Grand Teton National Park
Grand Teton National Park – Photo by Nikki Wall

Grand Teton National Park: The Tetons are a stunning backdrop — the peaks jut up sharply and make for beautiful landscapes and gorgeous sunsets.  It’s also very close to Yellowstone, so it’s easy to visit them both in one trip.  Drive through the park for scenic views at every turn.  Jenny Lake, at the foot of the mountains, is still and pristine; you can take a scenic boat tour across it, hike up to the waterfalls above it, or even go scuba diving in it and check out its underwater forest!

Travel tip: Visit the Jackson Lake Lodge for dinner and marvel at the view of the sun setting over the Tetons.

(Video by the Great Sand Dunes National Park Service)

Great Sand Dunes National Park and Preserve: Imagine driving through southern Colorado, in the middle of nowhere.  You can see the Sangre de Christo mountains to the west, which are pretty, but it seems pretty bare for an awfully long time.  Then you turn down a road, come up over a hill….and you suddenly see huge sand dunes the likes of which you would expect to see in the middle of the African desert.  A strange but true story.

Travel tip: Rent a sandboard or sand sled at the Oasis Store just outside of the park and slide on down the dunes!  Also, if you go in the spring, there is a stream that runs near the base of the dunes and turns things into a little oasis and attracts some cool critters.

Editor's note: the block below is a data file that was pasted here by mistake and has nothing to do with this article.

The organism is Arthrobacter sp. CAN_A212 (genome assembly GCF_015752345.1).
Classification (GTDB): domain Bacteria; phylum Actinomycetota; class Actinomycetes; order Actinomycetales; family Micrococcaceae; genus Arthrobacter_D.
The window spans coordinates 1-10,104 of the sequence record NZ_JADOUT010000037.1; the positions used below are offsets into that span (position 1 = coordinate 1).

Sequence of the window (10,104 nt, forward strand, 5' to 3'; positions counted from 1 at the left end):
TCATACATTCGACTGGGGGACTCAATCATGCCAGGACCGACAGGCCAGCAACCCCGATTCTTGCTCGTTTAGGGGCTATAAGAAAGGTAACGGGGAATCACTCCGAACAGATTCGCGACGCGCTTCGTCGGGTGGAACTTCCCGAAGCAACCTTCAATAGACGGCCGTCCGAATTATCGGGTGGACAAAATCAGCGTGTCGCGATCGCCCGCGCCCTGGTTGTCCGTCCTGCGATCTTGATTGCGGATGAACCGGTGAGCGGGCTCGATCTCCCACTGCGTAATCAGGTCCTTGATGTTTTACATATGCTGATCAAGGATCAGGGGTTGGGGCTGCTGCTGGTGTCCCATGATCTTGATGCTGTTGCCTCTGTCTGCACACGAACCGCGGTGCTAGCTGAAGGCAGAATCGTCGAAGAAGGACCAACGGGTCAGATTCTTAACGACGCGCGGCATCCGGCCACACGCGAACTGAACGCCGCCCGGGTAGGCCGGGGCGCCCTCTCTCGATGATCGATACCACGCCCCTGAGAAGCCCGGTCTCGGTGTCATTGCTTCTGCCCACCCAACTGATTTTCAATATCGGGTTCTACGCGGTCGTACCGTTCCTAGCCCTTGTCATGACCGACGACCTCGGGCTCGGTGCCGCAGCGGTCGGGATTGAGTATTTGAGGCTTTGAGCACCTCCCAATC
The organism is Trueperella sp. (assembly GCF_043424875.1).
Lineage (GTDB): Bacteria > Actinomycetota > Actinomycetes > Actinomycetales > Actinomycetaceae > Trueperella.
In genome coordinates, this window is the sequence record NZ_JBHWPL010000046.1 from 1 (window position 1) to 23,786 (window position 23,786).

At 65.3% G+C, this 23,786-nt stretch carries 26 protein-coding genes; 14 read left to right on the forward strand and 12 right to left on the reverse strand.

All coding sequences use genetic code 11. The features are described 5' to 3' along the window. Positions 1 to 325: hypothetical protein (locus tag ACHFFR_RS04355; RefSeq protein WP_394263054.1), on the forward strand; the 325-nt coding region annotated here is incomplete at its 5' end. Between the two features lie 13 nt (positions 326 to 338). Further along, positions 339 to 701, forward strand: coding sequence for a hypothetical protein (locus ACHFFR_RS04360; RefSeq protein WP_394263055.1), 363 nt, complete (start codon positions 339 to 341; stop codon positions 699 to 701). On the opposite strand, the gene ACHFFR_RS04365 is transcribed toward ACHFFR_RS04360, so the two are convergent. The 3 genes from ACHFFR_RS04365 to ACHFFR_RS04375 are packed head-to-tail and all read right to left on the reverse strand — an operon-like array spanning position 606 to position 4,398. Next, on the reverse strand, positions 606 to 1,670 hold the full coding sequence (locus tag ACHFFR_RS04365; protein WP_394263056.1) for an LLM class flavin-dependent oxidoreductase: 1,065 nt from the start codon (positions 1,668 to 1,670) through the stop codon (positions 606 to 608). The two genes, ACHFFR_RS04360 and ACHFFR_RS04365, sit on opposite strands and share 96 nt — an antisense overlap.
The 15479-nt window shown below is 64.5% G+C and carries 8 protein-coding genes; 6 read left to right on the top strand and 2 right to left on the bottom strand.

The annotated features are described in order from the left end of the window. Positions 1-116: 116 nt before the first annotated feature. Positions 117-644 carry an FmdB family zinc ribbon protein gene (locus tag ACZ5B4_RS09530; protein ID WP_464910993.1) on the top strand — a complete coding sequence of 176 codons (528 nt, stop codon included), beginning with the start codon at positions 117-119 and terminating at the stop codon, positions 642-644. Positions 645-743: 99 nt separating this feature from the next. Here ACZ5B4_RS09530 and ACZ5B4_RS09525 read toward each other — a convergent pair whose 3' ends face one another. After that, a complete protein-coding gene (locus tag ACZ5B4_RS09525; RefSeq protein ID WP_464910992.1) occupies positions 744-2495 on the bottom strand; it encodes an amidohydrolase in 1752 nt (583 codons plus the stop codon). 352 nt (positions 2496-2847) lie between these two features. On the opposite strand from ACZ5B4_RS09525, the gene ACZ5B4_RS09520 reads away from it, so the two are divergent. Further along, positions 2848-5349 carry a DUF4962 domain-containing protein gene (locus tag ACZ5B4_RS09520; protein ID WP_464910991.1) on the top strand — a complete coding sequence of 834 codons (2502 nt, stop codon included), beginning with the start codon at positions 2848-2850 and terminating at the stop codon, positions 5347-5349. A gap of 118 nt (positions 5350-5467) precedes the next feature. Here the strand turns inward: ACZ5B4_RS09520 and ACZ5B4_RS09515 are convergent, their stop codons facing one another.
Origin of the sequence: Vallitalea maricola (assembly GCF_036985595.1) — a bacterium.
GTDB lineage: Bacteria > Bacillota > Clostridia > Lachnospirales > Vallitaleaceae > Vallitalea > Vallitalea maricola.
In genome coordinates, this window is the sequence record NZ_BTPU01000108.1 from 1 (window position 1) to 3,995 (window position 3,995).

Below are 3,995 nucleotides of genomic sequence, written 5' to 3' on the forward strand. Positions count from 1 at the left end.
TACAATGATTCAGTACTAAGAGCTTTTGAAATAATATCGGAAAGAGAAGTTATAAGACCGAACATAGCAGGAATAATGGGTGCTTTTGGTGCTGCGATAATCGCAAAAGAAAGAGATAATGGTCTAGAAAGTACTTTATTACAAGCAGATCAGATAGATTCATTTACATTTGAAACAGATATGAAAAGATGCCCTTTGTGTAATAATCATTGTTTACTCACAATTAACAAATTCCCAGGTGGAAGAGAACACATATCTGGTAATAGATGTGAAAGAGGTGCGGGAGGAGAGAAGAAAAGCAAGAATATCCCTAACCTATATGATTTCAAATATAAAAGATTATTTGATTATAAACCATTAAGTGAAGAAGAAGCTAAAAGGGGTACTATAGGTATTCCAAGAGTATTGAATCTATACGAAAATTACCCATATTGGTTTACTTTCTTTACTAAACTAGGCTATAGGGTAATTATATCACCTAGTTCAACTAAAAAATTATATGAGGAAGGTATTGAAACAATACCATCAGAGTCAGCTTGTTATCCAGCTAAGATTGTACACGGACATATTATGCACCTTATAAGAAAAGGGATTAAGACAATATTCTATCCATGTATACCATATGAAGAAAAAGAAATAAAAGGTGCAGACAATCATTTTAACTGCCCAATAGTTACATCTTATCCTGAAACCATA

Cholla cactus
Cholla cactus (aka jumping cactus) in Joshua Tree National Park – Photo by Nikki Wall

Joshua Tree National Park: This really is one of the most otherworldly places I’ve ever been.  The landscape is almost alien, but so amazing.  Great to drive through as a short day trip.

Travel tip: Beware the “teddy bear” cholla cactus.  It looks super-cool, but they call it the “jumping cactus” for a reason.  Don’t touch it!

Elk at Rocky Mountain National Park
Elk at Rocky Mountain National Park – Photo by National Park Service (

Rocky Mountain National Park: The Rocky Mountains in all their glory.  Forests, lakes, wildlife…everything you want in a national park.  A drive up  Trail Ridge Road, which goes up to 12,000 feet in elevation, will reward you with beautiful scenery and stunning views.  (The trail is only open seasonally.  Lots of snow means no winter access.)

Travel tip: Mid-September to mid-October is elk mating season, and the male elk battle it out for the favor of the ladies — including making amazing bugling noises.  There are elk everywhere — you can’t miss them.

Common sense warning (again): Do not approach the elk.  They are big, wild animals with huge antlers, and, especially when they’re all worked up for rutting season, will not hesitate to charge you if you hone in on their territory.  And they run faster than you do.  Stay back and enjoy the scenery.  If you want those cool close-up pictures, stick with a zoom lens.

There are so many more places to see and things to do!  Whether it’s a Saturday afternoon at a local historical site or a two-week family vacation to Yosemite, there are tons of options.  Don’t wait — get out and go play!

Family at Yellowstone
Me and my family at the Grand Canyon of Yellowstone at sunrise – Photo by Nikki Wall

Curious where else you can go or what’s close to home?  Check out this list on the National Park Service’s website:  If you’re up for a family adventure, this is a great opportunity!

6 Great National Parks That You Need To Visit